New Apartment Ne Mpls

Ritzy Rafter in CenHen Opens for Business

On Thursday, August 15, the new Rafter apartment building had its grand opening event. With fine hors-d’œuvres and libations, the parties gathered to celebrate the completion of another real estate development. It is said that the Rafter project is “named in honor of a group, or “rafter,” of wild turkeys known to call Northeast Minneapolis home.”

The project comes in at 26 stories with 6,548 square feet of commercial space fronting East Hennepin and 4th Street NE. Stacking up those 26 stories are 283 resident apartments, including two rent-free for resident artists. For all of the residents, there are around 282 parking stalls in an above-ground parking structure that is wrapped in a metal facade.

Rafter Apartments View From 2503 Penthouse

The view of downtown from a 25th-floor penthouse. Photo: author

The Penthouse

I began my evening on the 25th floor, where apartment 2503 — a penthouse — was open to see. The penthouse has two bedrooms, each with its own walk-in closets and connected bathrooms. One is larger than the other. The floor plan comes in at 1,836 square feet.

Rafter Apartments Penthouse Living Space And Kitchen

Rafter penthouse 2503 kitchen and living space. Photo: author

The price? The specific apartment 2503 in the “Wagner” model rents for $7,495, and the fine furniture is not included. You can add furniture to your rent through a relationship with CORT. The base rent of apartment 2503 works out to $4.08 per square foot. For comparison, the highest-priced apartment in Rentometer’s database for buildings within a half-mile radius of the Rafter was $2.86 per square foot. All apartments, down to the studios, include in-unit laundry, lighted bathroom mirrors and engineered wood floors.

Rafter Apartments Wagner 1836 Square Feet Floorplan

$4.08 per square foot.


Rafter Apartments View Of Doran Development Under Construction

A nice view of the competition. Photo: author

From the balcony of the penthouse, I could see the rising height of Doran’s 25-story, $100 million, 368-apartment Expo tower that is under construction at the corner of University Avenue SE and 2nd Avenue SE. The tower is part of a three-block development at the old General Mills campus. Doran and partner CSM paid $15.8 million for the 8.7 acres in 2017. The three-block development is projected to add around 1,168 apartments, including 100 affordable apartments, to the Marcy-Holmes neighborhood.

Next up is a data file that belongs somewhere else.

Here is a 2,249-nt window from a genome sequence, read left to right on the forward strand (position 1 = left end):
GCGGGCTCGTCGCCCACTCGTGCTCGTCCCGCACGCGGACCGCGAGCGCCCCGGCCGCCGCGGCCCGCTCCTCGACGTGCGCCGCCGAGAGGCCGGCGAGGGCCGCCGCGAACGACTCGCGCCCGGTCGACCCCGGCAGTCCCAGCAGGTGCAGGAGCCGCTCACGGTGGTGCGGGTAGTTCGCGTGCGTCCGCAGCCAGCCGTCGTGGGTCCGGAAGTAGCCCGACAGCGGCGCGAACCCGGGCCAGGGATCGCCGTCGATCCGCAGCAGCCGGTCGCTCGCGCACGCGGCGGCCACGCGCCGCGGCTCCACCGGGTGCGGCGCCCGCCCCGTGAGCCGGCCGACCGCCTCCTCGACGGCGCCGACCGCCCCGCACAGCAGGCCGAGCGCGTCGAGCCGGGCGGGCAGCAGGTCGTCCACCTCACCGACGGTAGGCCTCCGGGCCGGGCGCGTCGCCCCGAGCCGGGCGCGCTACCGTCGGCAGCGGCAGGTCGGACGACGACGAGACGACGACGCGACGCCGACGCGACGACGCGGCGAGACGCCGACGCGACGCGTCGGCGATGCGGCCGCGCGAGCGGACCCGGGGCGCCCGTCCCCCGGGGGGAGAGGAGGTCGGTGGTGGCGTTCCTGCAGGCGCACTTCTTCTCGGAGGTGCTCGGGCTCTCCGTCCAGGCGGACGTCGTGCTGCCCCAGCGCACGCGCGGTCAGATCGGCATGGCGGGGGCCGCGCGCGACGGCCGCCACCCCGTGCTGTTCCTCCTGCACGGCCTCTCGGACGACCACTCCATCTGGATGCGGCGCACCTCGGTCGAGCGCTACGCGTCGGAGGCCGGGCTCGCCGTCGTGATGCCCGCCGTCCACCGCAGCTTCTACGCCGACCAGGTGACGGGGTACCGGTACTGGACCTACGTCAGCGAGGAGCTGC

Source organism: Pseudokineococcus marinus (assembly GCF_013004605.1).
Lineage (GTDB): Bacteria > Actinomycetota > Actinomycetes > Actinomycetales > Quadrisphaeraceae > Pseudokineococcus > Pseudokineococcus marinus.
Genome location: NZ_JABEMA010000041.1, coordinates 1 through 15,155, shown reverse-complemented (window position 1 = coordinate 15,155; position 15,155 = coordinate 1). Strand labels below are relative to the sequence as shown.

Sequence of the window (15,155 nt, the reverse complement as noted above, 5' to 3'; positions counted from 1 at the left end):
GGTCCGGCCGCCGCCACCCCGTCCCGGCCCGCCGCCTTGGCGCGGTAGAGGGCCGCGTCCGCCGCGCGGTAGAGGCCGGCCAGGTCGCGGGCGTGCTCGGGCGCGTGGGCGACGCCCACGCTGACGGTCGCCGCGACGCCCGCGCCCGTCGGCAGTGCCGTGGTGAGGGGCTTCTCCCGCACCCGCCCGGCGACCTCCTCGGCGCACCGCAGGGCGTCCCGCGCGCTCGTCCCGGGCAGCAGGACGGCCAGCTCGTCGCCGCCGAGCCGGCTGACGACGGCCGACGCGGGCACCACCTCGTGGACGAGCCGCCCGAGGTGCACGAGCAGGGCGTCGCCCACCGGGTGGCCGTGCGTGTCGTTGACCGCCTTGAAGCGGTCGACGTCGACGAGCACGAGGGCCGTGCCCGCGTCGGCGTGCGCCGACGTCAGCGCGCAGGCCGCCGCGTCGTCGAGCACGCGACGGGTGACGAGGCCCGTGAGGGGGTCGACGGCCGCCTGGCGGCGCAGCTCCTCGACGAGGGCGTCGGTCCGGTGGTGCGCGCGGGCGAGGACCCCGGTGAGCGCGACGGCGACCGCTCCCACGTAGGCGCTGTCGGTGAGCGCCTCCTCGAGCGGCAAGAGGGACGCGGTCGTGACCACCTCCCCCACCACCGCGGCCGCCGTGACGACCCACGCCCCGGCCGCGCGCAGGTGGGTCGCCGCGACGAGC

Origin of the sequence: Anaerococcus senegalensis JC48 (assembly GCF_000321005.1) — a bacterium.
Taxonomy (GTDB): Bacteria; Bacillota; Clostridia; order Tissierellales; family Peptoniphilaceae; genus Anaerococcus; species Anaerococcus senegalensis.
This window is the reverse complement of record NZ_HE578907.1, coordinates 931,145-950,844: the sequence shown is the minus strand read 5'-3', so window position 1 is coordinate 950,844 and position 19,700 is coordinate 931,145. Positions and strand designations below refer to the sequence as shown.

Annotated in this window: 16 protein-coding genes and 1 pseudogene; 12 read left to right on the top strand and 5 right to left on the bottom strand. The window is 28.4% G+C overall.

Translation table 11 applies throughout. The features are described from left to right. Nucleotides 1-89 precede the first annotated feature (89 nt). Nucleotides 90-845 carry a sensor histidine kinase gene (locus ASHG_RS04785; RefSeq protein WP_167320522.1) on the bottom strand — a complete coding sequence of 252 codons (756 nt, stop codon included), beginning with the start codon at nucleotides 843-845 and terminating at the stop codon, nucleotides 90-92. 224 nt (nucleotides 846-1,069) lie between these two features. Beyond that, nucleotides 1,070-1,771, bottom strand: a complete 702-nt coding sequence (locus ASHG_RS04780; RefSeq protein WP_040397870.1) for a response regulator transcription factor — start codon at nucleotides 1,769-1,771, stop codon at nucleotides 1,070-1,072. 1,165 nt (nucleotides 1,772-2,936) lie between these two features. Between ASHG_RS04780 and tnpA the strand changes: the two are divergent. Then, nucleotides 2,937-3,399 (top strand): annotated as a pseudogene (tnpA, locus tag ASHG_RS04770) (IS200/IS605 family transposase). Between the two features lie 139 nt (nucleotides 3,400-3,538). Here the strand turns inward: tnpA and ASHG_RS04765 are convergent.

Rafter Apartments Seventh Floor Roof Above Parking Garage

The view from above the parking garage. Photo: author

The Party Space

Out on the patio was a selection of flatbreads with trendy ingredients. For the residents, there are large, natural gas grills and a mixture of high-tops, tables and lounge seating. Because the patio is built on a ramped parking garage, the northwest side of the space has higher and higher spaces with accessibility ramps connecting.

Rafter Apartments Common Space With Party Room

Party in the shade. Photo: author

The interior is similar, with a bar, high-tops and a lounge with a media center. Throughout the common spaces and lobby are works of art by local and resident artists.

Rafter Apartments Trobec 831 Square Feet Floorplan

This “Trobec” one-bedroom rents for over $2,000.

I did visit a one-bedroom “standard” apartment that rents for over $2,000. Funky vibes were playing as I chatted with two sales reps. The name of the playlist on the TV and speakers was “Hipster BBQ.”

Rafter Apartments Maker Space With Bike Repair And Wash Bin

The Rafter apartments includes a bike-repair station in its “maker” space. Photo: author


I was told there were desserts in the “maker” space, which is a hybrid workshop and gathering space with spaces for tools and repairing bikes and even washing your smaller doggo. There also is a bar area with a refrigerator where I presume residents could throw parties. The place had a feel of plywood and concrete.

Rafter Apartments Maker Space With Bar Area

Just desserts. Photo: author

The feature that I loved — and I wish every building had — was an automated caffè espresso bar. The beans are supplied by Caribou, and the machine is manufactured by Keurig. No more pods!

Rafter Apartments Lobby Espresso Bar

Coffee is my love language. Photo: author

I tested it out with some leftover ice and made myself an iced caffellatte at 5 in the evening. It was delicious, although if I were a resident, I would bring more ice.

Rafter Apartments Espresso Bar Latte

It’s the simple things in life that justify $4.08 per square foot. Photo: author

Package Delivery

One issue that vexes all multi-unit buildings is package delivery. My apartment building has 512 units, and we have Amazon, USPS, UPS and FedEx coming every day — several times a day in the case of Amazon. Managing package delivery takes staff time, and labor is expensive. That’s why developer The Excelsior Group installed a Luxer One automated package management system.

The wall unit has 81 spaces with different sizes optimized to what the expected package load will be based on Luxer’s data from other buildings. A delivery driver drops off the package and scans it into the system, which initiates a text to the resident. The resident enters a code to pick up the package from the locked space and “go on their merry way.” Excelsior can add more wall units or reconfigure spaces to fit what the residents need.

With only 81 spaces for 283 apartments, an overflow room is provided as well with cold storage for grocery delivery and meal kits.

Rafter Apartments Luxor One Package Management

Only 81 package spaces are available for 283 apartments, so an overflow room is provided as well. Photo: author

The Affordability Question